duct of this naval equipment, which will here
viewed by the Prince of Orange previous to its
putting to sea.
His Royal Highness the Prince of Wales did
not appear at St. James's, with his new EPAU.
LE n J£, till the evening, it being collar day.—
This piece of jewellery is the moil superb ever
seen at Conrt, and estimated in value at 22,0001.
the form of it is a long shaped oval, the outer row
—a circle of very large costly brilliants—the in.
ner part, filled with a mosaic of diamonds—the
centre of each part of the mosaic filled with afin»
brilliant. The brilliant which formed the but
ton is valued at 4000 guineas—the whole contain
ed near 1000 brilliants of the firft water.
The amiable Dubourg, who gave the writer of
this,the account of Dr. Franklin's death, and who
was the firft Frenchman that openly espoused the
cause of America, in his Ouvrcs de Franklin, in
two volumes, hasinfcribed under theheadofthe
Philosopher, the following inscription,
" II a ravi de feu des Cieux,
11 fait fleurir Irs arts en des climnts fauvages;
" L'Americjue le pl«ce a la tele des sages ;
11 La Grece Pauroit met au nombrc des fes Dicux."
It must now be thewifh of every fcientificpei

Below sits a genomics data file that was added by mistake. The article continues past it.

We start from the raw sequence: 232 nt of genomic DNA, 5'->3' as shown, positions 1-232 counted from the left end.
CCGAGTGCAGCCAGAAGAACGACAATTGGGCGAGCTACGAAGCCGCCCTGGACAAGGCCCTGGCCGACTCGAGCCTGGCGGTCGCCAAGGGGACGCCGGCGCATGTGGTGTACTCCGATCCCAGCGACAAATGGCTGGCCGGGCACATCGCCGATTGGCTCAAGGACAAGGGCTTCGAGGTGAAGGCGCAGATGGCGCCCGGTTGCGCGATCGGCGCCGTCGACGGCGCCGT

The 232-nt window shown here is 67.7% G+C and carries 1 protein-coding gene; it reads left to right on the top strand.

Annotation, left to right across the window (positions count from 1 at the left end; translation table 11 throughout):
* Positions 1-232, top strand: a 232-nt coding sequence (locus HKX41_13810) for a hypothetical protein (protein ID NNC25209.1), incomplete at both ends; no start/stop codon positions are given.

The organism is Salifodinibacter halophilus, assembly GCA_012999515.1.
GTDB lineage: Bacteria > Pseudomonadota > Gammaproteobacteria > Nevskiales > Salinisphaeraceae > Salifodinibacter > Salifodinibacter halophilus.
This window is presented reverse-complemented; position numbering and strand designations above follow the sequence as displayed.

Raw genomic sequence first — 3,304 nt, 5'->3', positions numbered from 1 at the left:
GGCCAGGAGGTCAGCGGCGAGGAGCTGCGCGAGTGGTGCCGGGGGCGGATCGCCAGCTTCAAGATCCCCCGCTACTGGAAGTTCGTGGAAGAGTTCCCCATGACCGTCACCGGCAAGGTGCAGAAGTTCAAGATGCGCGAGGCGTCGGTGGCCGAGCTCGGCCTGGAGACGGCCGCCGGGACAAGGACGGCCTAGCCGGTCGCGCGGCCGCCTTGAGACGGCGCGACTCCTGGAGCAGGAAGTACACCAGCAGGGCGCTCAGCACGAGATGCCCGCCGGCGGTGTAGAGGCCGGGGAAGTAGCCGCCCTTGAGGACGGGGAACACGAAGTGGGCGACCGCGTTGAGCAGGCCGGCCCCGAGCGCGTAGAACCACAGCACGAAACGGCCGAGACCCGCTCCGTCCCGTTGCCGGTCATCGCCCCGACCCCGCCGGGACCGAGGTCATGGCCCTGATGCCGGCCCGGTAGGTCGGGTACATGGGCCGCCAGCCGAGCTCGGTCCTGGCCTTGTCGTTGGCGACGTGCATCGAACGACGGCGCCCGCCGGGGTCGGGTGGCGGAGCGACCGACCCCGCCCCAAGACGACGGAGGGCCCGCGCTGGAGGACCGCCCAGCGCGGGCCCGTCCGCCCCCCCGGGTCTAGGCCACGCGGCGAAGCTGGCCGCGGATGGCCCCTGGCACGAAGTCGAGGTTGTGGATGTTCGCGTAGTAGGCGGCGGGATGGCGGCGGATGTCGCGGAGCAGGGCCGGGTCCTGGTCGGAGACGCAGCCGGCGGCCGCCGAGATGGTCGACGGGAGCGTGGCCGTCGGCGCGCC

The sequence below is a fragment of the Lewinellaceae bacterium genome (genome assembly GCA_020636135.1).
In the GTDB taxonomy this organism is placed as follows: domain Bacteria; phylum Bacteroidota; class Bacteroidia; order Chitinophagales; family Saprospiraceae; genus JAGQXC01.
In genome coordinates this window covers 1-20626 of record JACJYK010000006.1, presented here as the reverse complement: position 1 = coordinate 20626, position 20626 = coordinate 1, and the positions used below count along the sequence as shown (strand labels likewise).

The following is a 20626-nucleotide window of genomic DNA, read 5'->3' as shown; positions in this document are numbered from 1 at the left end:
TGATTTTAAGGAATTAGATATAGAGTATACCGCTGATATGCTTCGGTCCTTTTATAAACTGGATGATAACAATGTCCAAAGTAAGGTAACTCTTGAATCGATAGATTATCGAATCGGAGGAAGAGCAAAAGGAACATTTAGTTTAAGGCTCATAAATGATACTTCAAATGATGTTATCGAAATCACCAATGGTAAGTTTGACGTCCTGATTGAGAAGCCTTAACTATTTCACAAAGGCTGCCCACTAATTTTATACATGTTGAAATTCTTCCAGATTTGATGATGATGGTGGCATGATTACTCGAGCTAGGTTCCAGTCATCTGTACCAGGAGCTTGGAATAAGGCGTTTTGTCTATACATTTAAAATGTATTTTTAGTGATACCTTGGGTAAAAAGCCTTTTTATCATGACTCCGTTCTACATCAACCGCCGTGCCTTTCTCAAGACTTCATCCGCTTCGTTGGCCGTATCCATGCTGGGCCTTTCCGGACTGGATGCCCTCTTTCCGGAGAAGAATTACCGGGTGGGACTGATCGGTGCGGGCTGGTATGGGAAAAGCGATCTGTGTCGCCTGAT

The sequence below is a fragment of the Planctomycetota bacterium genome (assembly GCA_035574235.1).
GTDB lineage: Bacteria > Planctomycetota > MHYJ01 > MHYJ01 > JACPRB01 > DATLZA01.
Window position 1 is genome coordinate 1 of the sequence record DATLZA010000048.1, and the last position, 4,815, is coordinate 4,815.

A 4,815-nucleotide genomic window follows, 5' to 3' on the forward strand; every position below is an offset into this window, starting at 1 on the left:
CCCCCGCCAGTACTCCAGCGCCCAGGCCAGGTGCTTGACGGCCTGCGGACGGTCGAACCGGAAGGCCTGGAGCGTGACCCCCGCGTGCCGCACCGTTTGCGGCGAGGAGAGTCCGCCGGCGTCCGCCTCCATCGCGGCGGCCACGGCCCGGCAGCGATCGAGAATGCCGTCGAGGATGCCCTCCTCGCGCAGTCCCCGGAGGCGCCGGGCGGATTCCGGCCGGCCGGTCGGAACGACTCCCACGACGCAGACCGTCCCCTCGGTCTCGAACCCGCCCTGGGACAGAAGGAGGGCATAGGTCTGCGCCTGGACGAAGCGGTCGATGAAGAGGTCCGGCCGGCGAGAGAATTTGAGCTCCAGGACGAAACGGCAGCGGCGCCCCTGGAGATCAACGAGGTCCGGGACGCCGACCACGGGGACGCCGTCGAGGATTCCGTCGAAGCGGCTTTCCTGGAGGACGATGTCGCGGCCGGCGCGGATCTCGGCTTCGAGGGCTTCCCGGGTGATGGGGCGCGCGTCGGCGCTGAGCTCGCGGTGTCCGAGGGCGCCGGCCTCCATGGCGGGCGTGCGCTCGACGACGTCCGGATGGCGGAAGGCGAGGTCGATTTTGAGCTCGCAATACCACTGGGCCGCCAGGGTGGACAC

fon, to poflefs an accurate life of this great cha
racter ; but where is the historian, who can d#'
lineate the man who controuled the tremendous
fire of the Heavens, and spread the flame of free"
dom over the earth >
Dr. Franklin died imnienfely rich, and bts left
the bulk of his fort une to his daughter, Mri.Btche,
with a large legacy to her husband.
The Musical Feast closed on Thursday with a
repetition of the Mefliah, which was performed
before a very numerous audience, not left than
2600. His Majesty and three of the Princefl'es
were present. The Queen was absent, and, it
was said, through indifpofitiori.
Hints to Americans who own lands or other realefiatc
in England.
Persons born in the United States of America
fincetheir independence, are incapable of hold,
ing lands in Great-Britain, as they are not natur
al born fubje<fls of the kingdom. The treaty of
peace secures the present holders, but it does not
iecure their heirs, confequenrly those eft3tes will
be loft as soon as the present proprietors die.—
Does not prudence req -i.e that such estates he
immediately fold ? ' A Countryman.